This last term at school was a little different - my last required class was online (and boringly easy), and the other two classes had nothing to do with horticulture and were pretty much as opposite to each other as they could be: dancing and welding.
You already know how much I love dancing, so I don't need to go into detail about that (except to say that swing dancing is my favorite thing ever). But welding... That world was (and still is) completely foreign and unlike anything I had ever done before.
I picked up the textbook which reads more like a manual than anything else. If you want a dull horror story, you can read this. It will tell you everything that can go wrong while welding and say it in such a matter of fact way that you have to do a double-take to make sure that you read it right.
Between sparks, slag, extreme heat (to the tune of 10,000 degrees Fahrenheit), exploding concrete, scorching hot metal, equipment that costs more than my car is worth, gas that is highly combustible and at high pressures... it was all rather intense to say the least. My brain wasn't sure how to process all of that.
This handy chart would have been useful for the first day of class. I had no idea what the instructor was talking about when he was throwing out all these acronyms in the lecture.
Exploding concrete? Oy.
I had to psych myself up for each class. I had already been up early for work, and then to drive across town to school for a late evening class was exhausting. Thankfully, my dad was taking the class with me. We'd stop for Chipotle on the way to class, eat dinner, then start welding.
The welding booths were hot (I couldn't imagine doing this class during warmer weather), sparks were flying everywhere, you can only see through the tiny window in your helmet, picking up welding sticks with bulky gloves took some serious patience with yourself.
At the beginning of the term, we were all handed a check-off list of the different welds that we were to work on during class. Once I got over my initial terror of holding the welding torch, things went rather smoothly, and, for me, quickly. I practically flew through the list while others were still trying to bead a straight line. My dad thinks that it's because of all my sewing that I have a steady hand. I have no idea why.
I just want to add this before going any further: welders have quite the fashion sense. :P Heavy, rough leather jackets, hats in the strangest fabric prints, stiff canvas pants, leather boots, and you can't forget the safety glasses and welding mask. Actually, you're not even allowed in the machine shop without safety glasses on - I'm sure it's an insurance thing, but seriously, there's the possibility for heavy flying things hitting you in the head. At least protect your eyes, kid.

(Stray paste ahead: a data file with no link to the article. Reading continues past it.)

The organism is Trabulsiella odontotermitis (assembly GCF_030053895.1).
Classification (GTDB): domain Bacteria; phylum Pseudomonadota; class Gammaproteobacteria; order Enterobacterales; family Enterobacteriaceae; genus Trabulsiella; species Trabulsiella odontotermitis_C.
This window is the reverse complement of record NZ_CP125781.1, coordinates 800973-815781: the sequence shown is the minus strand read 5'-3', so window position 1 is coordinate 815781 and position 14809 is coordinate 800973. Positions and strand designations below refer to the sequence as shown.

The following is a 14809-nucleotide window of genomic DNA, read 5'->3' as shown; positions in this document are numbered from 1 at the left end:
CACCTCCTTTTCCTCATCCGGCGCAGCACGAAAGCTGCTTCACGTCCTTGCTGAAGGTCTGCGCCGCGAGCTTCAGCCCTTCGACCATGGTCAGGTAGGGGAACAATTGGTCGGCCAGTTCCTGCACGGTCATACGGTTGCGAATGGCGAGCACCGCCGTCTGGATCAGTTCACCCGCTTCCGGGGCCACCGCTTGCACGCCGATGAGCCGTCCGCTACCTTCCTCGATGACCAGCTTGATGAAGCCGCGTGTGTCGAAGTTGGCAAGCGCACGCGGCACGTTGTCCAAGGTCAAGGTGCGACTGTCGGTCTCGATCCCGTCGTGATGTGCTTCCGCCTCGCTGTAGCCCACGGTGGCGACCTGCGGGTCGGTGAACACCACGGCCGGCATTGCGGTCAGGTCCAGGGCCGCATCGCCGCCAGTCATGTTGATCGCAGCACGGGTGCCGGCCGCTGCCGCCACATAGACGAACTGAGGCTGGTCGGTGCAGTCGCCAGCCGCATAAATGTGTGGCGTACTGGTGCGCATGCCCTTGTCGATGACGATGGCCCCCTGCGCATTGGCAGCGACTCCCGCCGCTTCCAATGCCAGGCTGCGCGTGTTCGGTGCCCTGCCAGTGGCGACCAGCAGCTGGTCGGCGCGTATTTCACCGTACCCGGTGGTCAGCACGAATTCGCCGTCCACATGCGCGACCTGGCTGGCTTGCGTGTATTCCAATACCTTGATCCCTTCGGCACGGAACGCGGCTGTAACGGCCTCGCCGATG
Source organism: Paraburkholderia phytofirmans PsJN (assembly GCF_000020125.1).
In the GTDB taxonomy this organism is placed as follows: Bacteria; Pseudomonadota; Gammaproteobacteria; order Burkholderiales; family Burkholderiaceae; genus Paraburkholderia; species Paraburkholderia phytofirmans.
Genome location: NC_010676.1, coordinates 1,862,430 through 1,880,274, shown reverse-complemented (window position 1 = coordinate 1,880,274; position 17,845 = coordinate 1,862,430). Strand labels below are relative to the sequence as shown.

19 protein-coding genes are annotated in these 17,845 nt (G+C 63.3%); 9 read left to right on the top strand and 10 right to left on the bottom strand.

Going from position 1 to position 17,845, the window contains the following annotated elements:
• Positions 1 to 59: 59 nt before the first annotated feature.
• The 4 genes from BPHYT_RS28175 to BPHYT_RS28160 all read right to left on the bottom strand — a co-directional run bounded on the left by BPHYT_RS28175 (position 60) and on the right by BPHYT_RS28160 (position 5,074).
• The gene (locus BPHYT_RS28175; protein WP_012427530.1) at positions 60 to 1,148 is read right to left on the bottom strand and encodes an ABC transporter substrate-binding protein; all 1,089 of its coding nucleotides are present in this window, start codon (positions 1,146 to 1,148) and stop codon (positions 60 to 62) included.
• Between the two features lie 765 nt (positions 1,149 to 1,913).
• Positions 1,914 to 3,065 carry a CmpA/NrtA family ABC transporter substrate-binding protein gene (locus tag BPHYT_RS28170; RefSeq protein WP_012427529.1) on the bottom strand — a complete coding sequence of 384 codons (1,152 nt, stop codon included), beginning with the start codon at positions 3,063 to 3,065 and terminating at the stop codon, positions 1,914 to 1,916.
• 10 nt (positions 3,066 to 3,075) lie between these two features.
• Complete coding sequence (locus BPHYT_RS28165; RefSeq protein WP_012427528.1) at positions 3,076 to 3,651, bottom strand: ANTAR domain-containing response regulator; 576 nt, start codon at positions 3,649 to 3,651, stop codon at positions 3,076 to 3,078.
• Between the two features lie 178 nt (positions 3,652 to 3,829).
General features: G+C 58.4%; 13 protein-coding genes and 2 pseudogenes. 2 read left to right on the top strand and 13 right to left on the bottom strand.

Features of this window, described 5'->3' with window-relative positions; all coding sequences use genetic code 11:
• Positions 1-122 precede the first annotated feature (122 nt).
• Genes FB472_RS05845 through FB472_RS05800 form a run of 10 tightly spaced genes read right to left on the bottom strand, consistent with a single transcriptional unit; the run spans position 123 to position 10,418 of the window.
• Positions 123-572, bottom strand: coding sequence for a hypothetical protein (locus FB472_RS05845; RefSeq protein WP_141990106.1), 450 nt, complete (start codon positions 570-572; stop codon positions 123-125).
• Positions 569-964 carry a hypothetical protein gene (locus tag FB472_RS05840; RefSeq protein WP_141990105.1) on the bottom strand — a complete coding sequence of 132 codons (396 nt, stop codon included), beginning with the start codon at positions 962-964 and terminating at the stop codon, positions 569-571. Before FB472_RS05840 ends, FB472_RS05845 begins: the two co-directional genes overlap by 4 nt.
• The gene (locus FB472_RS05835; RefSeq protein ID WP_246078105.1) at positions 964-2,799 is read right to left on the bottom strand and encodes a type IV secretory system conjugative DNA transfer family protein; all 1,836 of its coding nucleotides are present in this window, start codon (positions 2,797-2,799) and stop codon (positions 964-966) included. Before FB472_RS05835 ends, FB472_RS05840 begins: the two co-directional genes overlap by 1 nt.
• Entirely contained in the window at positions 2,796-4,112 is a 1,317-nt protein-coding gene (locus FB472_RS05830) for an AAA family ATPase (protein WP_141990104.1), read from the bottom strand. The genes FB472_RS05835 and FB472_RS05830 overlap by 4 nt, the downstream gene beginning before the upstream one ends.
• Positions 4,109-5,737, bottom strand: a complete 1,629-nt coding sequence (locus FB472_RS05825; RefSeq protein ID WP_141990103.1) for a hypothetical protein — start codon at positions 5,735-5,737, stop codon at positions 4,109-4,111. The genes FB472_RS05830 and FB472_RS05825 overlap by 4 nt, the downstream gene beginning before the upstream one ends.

We started with stick welding, then moved to wire feed, and the graduated to bigger wire feed. That's about as far as most the class got through their lists. Since I finished early, I got to play with oxyfuel welding (the chunkier cousin of TIG welding), oxyfuel torch, and a plasma torch (which was super cool because you can cut a lot of metal really fast and there's sparks everywhere, and I was covered in steel flecks).
We had the option to do a project in class if we so desired. I had no idea what to make. So to pinterest I went. I narrowed it down to two possibilities: a necklace hanging tree or cattails for the kidney bean of a pond in my herb garden. I headed to the repurposing store to see what I could find. I honestly had no idea what I was looking for, but the owner was super helpful, and I found some steel leaves that someone had hammered out. With that, I knew that I would be doing the tree. I then wandered through the aisles of Home Depot (now I know how my dad and brother feel in the craft store) until I found metal rods.
Because the metal rods were thin enough, I was able to cut and lay everything out at home with the tools that we have. This is what I came up with
And I used all the pieces within 45 minutes of starting. We had from 6:30-9:50 to weld. My tree looked rather poorly pruned, so the next week, I brought in more branches and leaves.
The finished result:
The log round is from a maple tree that fell on the fence during one of the storms this winter. How nice of the tree to get to a level that we can reach it. :P
Because I finished the tree much faster than anticipated, I also figure out how to do the cattails since the instructor showed me how to use the cutting torch. My cutting lines are rather jagged, but I didn't feel inclined to smooth them out - it's just going out in the garden...
They look like I stuck swords in the ground.Now to just figure out how to get in in a stone... Hmm...
The class certainly felt over my head at the beginning, now I feel like I could pick up a welder and melt metal whenever I need to. I guess the class did what it was supposed to. ;) Do I feel inclined to pursue more classes in this field? Not really. It's not a world that I'm necessarily drawn to, but it is good to know how to wield a welder.
Until next time!